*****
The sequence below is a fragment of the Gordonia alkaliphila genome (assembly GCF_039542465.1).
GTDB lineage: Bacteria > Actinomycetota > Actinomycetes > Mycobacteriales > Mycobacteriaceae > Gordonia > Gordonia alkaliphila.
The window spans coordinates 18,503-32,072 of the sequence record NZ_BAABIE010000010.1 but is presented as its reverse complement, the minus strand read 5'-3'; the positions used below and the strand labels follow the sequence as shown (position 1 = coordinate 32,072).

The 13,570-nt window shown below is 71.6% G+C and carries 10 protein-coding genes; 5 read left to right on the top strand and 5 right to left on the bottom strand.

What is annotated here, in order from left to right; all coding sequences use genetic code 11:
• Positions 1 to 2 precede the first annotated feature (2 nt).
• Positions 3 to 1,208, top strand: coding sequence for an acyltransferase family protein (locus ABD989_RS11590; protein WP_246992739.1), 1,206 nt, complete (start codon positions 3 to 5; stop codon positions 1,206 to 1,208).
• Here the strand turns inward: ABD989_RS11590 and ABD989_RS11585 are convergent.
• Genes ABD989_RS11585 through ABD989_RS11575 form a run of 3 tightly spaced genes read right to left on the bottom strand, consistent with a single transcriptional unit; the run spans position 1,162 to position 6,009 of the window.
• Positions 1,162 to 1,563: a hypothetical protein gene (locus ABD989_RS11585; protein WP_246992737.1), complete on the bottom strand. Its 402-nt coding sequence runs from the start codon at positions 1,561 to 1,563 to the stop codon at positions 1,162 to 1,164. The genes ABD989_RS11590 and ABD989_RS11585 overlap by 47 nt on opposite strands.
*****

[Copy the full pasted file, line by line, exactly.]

The sequence below is a fragment of the Gordonia alkaliphila genome (assembly GCF_039542465.1).
GTDB lineage: Bacteria > Actinomycetota > Actinomycetes > Mycobacteriales > Mycobacteriaceae > Gordonia > Gordonia alkaliphila.
The window spans coordinates 18,503-32,072 of the sequence record NZ_BAABIE010000010.1 but is presented as its reverse complement, the minus strand read 5'-3'; the positions used below and the strand labels follow the sequence as shown (position 1 = coordinate 32,072).

The 13,570-nt window shown below is 71.6% G+C and carries 10 protein-coding genes; 5 read left to right on the top strand and 5 right to left on the bottom strand.

What is annotated here, in order from left to right; all coding sequences use genetic code 11:
• Positions 1 to 2 precede the first annotated feature (2 nt).
• Positions 3 to 1,208, top strand: coding sequence for an acyltransferase family protein (locus ABD989_RS11590; protein WP_246992739.1), 1,206 nt, complete (start codon positions 3 to 5; stop codon positions 1,206 to 1,208).
• Here the strand turns inward: ABD989_RS11590 and ABD989_RS11585 are convergent.
• Genes ABD989_RS11585 through ABD989_RS11575 form a run of 3 tightly spaced genes read right to left on the bottom strand, consistent with a single transcriptional unit; the run spans position 1,162 to position 6,009 of the window.
• Positions 1,162 to 1,563: a hypothetical protein gene (locus ABD989_RS11585; protein WP_246992737.1), complete on the bottom strand. Its 402-nt coding sequence runs from the start codon at positions 1,561 to 1,563 to the stop codon at positions 1,162 to 1,164. The genes ABD989_RS11590 and ABD989_RS11585 overlap by 47 nt on opposite strands.